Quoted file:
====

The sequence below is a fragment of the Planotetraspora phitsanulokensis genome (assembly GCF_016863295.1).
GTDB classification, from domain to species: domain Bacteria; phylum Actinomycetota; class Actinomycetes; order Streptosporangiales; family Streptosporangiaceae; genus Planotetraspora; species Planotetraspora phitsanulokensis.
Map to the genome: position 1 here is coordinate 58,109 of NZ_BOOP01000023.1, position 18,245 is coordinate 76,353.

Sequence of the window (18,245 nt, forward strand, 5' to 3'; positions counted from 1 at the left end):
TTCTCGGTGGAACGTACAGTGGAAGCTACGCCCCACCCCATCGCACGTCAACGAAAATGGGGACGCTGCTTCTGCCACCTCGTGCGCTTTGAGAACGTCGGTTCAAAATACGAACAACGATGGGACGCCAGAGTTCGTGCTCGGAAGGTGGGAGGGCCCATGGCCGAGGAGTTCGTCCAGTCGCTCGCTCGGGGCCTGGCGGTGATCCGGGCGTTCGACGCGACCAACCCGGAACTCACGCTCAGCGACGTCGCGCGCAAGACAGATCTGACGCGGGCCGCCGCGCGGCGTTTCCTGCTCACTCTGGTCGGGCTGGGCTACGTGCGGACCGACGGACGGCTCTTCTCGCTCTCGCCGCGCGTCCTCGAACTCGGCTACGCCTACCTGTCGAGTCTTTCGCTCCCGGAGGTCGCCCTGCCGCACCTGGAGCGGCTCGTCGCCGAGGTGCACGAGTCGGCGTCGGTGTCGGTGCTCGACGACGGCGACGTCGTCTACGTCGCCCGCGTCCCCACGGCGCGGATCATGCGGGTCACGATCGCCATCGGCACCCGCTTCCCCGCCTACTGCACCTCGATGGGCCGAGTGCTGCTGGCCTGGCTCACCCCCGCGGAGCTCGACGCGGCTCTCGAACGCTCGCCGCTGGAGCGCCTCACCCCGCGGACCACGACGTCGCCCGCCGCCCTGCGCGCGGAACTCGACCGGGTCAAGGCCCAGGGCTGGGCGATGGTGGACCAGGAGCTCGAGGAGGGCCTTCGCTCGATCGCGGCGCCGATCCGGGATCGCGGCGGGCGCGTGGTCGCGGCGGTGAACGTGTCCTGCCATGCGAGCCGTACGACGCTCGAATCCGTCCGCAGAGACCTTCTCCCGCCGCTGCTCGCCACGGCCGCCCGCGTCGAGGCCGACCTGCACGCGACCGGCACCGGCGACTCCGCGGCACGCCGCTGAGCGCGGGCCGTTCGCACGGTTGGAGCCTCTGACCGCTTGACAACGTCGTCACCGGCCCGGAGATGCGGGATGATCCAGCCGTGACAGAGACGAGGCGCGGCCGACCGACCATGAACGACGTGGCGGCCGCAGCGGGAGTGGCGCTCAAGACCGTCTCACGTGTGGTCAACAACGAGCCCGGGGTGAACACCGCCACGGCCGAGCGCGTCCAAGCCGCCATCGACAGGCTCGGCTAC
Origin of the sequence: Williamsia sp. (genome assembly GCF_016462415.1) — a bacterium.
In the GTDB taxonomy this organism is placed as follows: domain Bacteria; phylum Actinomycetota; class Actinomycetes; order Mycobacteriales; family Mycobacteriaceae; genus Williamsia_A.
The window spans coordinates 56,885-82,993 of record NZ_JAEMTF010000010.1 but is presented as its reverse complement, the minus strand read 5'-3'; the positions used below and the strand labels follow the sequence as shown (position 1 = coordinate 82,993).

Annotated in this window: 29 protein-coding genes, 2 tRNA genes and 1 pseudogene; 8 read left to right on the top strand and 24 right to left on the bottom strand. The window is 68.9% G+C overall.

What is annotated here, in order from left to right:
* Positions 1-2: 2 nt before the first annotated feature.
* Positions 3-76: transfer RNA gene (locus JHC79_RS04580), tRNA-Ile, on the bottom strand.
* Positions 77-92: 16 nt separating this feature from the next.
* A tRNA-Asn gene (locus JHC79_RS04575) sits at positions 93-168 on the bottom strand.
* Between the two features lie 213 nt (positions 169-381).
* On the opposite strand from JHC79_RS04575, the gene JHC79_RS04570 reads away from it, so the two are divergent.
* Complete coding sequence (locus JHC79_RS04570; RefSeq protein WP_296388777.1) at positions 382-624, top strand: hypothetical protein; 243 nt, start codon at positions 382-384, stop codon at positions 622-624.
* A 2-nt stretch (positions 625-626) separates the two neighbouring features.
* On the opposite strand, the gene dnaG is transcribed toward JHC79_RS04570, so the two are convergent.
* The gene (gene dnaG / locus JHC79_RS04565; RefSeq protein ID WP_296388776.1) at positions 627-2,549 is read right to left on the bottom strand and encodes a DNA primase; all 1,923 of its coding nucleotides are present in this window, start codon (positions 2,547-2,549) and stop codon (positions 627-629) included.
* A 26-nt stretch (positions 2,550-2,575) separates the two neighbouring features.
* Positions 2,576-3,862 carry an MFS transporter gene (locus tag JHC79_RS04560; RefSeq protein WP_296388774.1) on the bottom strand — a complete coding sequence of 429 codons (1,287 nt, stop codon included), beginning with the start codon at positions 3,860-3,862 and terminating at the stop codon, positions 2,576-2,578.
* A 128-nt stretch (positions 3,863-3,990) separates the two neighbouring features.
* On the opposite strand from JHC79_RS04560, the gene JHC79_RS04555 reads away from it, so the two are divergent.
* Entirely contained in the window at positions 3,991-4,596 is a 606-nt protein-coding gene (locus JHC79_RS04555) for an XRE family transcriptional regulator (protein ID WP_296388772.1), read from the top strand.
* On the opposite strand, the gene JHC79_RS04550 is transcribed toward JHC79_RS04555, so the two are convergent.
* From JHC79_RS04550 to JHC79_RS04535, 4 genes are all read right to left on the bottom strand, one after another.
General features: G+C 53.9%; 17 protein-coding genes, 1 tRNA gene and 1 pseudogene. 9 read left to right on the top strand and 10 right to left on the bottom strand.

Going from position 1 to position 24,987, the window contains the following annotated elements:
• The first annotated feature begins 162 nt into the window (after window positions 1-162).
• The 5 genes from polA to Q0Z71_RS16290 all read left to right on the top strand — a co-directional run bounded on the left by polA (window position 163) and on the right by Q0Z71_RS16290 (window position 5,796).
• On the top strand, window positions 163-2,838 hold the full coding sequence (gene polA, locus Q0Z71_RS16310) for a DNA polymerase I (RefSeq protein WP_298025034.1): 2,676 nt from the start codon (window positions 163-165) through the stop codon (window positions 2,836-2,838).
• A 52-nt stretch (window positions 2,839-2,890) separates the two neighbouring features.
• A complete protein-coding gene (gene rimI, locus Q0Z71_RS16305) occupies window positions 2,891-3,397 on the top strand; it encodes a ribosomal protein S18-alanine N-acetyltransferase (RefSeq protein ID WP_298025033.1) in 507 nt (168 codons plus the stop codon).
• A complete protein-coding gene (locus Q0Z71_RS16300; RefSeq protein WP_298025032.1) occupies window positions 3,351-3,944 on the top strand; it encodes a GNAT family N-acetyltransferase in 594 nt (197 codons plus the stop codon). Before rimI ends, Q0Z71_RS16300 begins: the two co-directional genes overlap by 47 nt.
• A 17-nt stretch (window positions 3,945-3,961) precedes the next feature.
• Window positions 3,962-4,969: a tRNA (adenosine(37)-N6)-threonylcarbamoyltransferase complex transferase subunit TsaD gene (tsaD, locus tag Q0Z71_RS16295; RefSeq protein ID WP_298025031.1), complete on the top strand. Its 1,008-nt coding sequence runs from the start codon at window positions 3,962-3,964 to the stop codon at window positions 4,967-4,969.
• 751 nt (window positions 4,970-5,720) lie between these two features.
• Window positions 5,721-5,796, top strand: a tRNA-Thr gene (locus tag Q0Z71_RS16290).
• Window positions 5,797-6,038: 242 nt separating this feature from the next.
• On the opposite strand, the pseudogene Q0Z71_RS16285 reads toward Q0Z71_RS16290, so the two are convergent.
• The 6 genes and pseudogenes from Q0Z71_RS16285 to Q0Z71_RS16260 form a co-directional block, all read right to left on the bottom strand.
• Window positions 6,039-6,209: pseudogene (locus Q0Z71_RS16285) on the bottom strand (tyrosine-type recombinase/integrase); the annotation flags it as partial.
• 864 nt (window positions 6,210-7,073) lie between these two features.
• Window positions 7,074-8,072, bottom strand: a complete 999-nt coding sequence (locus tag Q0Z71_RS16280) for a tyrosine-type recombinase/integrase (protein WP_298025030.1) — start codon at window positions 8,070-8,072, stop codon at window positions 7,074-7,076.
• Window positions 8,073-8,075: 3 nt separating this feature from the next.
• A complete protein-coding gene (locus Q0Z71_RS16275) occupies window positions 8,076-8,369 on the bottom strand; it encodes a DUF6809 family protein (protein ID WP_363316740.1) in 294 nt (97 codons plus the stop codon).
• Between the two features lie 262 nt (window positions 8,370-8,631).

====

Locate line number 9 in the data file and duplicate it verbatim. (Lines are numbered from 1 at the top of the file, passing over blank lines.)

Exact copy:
Annotated in this window: 29 protein-coding genes, 2 tRNA genes and 1 pseudogene; 8 read left to right on the top strand and 24 right to left on the bottom strand. The window is 68.9% G+C overall.